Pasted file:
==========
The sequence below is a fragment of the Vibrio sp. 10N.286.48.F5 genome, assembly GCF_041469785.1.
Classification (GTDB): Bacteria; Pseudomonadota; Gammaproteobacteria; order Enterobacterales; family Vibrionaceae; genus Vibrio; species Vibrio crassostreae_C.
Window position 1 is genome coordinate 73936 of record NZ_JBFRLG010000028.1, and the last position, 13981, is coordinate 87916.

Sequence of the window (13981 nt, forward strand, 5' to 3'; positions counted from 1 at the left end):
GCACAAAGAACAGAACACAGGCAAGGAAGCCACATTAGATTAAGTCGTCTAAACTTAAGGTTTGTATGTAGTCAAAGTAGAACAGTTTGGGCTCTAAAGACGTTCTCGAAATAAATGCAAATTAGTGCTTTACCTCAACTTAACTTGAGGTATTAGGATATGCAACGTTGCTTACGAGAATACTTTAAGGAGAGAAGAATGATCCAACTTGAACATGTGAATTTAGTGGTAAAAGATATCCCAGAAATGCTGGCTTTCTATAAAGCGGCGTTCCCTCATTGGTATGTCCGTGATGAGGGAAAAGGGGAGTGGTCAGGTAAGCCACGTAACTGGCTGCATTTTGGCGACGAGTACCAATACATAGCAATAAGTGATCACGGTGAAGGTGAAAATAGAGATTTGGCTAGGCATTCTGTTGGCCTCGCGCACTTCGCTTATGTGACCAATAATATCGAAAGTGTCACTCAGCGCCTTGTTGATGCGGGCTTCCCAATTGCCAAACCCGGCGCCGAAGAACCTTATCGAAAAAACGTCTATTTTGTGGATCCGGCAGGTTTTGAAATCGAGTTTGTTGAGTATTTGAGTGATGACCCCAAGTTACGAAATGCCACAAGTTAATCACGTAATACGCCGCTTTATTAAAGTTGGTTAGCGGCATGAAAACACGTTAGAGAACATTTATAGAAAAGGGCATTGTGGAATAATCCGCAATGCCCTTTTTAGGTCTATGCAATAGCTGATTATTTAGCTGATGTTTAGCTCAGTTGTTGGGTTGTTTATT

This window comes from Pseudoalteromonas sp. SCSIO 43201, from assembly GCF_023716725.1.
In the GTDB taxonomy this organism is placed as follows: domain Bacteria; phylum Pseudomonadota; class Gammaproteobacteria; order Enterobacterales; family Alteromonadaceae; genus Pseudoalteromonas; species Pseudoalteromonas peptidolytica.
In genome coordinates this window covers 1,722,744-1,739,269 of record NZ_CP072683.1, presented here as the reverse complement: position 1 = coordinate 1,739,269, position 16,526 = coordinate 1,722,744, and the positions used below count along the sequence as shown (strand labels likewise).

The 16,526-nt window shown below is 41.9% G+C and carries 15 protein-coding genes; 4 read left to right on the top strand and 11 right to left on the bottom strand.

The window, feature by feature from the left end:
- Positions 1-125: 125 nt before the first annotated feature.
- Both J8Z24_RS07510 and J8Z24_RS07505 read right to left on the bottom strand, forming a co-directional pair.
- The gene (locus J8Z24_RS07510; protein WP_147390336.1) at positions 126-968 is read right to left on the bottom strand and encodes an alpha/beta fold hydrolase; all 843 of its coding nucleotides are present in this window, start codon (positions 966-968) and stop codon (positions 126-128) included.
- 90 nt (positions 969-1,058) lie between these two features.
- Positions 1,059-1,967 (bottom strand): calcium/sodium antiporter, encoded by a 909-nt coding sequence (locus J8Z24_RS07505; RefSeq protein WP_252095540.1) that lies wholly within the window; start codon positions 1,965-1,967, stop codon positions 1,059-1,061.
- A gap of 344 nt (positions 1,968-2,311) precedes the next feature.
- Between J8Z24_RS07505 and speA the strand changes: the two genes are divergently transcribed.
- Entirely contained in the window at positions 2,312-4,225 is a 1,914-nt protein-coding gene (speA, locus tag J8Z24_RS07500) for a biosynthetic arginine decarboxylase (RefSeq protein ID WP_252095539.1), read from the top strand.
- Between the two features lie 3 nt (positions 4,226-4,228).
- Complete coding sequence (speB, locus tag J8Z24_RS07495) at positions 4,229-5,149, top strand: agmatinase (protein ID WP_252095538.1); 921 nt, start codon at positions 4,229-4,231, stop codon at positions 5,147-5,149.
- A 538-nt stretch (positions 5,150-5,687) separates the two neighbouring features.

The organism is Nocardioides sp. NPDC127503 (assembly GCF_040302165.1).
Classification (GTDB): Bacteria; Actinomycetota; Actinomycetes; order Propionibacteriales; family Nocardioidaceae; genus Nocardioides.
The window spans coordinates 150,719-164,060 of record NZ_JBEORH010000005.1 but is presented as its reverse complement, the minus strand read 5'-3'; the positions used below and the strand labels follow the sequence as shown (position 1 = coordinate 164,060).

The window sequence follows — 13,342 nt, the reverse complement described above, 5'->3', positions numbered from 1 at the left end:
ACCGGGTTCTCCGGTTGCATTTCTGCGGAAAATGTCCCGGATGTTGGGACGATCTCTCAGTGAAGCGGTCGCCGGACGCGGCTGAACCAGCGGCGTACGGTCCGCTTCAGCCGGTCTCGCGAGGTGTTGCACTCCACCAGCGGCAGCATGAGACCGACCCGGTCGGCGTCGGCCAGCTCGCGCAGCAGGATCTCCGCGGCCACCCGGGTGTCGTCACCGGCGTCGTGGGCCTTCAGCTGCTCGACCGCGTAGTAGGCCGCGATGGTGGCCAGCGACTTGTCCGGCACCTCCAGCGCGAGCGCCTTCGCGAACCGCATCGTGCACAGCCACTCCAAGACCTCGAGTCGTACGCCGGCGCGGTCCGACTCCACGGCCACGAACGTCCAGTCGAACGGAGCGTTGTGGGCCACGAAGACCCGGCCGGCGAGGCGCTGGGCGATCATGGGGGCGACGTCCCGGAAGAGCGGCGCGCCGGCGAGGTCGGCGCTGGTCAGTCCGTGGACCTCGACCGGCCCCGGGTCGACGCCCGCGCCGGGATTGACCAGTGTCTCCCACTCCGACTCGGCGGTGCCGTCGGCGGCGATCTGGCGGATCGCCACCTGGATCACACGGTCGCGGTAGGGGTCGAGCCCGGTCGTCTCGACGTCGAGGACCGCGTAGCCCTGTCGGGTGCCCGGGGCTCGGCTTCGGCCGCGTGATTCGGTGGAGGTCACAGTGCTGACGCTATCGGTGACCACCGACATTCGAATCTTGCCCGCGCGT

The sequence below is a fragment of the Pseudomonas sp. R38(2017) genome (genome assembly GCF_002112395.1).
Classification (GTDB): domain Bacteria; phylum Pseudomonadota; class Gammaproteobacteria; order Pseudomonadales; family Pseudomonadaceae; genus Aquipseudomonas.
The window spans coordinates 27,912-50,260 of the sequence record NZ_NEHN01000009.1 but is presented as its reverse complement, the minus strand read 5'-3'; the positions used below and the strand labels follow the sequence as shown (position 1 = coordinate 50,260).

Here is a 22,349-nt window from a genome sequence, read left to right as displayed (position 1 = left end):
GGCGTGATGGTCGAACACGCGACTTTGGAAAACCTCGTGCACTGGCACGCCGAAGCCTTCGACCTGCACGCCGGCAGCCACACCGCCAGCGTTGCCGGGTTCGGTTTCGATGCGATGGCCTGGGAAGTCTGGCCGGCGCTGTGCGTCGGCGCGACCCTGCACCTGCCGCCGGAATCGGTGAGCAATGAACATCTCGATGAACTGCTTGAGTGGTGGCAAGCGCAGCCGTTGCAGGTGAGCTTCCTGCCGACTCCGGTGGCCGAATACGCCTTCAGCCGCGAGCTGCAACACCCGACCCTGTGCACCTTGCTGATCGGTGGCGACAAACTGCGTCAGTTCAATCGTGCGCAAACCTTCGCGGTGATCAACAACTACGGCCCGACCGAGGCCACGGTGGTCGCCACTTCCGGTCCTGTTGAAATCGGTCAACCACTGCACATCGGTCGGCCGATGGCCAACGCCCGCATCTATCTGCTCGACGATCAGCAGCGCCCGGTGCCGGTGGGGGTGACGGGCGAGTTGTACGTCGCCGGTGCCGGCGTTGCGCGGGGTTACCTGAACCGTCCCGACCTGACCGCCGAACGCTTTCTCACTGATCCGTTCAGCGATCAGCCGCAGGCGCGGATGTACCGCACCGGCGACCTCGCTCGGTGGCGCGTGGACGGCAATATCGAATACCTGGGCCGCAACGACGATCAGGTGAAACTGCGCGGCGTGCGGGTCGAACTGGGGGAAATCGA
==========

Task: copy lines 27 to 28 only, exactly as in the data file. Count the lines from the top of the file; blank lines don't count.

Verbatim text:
The sequence below is a fragment of the Pseudomonas sp. R38(2017) genome (genome assembly GCF_002112395.1).
Classification (GTDB): domain Bacteria; phylum Pseudomonadota; class Gammaproteobacteria; order Pseudomonadales; family Pseudomonadaceae; genus Aquipseudomonas.